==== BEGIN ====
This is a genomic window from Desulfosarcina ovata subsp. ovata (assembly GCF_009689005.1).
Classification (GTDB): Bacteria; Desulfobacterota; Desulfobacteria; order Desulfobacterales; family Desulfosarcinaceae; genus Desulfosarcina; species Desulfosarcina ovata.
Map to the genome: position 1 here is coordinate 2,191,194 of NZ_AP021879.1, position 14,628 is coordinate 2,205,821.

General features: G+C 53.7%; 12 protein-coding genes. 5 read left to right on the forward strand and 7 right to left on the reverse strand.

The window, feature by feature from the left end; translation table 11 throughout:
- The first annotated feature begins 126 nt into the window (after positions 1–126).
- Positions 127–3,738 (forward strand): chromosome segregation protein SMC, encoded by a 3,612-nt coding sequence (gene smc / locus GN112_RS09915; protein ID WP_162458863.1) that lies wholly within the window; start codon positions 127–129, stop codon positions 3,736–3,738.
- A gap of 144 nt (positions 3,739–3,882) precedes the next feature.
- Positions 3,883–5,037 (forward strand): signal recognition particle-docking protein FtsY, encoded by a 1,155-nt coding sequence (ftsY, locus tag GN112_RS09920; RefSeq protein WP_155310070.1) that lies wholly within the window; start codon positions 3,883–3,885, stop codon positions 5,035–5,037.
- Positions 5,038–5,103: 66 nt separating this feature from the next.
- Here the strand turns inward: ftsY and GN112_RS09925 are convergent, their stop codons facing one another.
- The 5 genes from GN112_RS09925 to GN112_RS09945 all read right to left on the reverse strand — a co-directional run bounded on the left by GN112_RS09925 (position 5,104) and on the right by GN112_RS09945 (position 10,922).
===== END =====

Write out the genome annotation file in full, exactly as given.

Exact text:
This is a genomic window from Desulfosarcina ovata subsp. ovata (assembly GCF_009689005.1).
Classification (GTDB): Bacteria; Desulfobacterota; Desulfobacteria; order Desulfobacterales; family Desulfosarcinaceae; genus Desulfosarcina; species Desulfosarcina ovata.
Map to the genome: position 1 here is coordinate 2,191,194 of NZ_AP021879.1, position 14,628 is coordinate 2,205,821.

General features: G+C 53.7%; 12 protein-coding genes. 5 read left to right on the forward strand and 7 right to left on the reverse strand.

The window, feature by feature from the left end; translation table 11 throughout:
- The first annotated feature begins 126 nt into the window (after positions 1–126).
- Positions 127–3,738 (forward strand): chromosome segregation protein SMC, encoded by a 3,612-nt coding sequence (gene smc / locus GN112_RS09915; protein ID WP_162458863.1) that lies wholly within the window; start codon positions 127–129, stop codon positions 3,736–3,738.
- A gap of 144 nt (positions 3,739–3,882) precedes the next feature.
- Positions 3,883–5,037 (forward strand): signal recognition particle-docking protein FtsY, encoded by a 1,155-nt coding sequence (ftsY, locus tag GN112_RS09920; RefSeq protein WP_155310070.1) that lies wholly within the window; start codon positions 3,883–3,885, stop codon positions 5,035–5,037.
- Positions 5,038–5,103: 66 nt separating this feature from the next.
- Here the strand turns inward: ftsY and GN112_RS09925 are convergent, their stop codons facing one another.
- The 5 genes from GN112_RS09925 to GN112_RS09945 all read right to left on the reverse strand — a co-directional run bounded on the left by GN112_RS09925 (position 5,104) and on the right by GN112_RS09945 (position 10,922).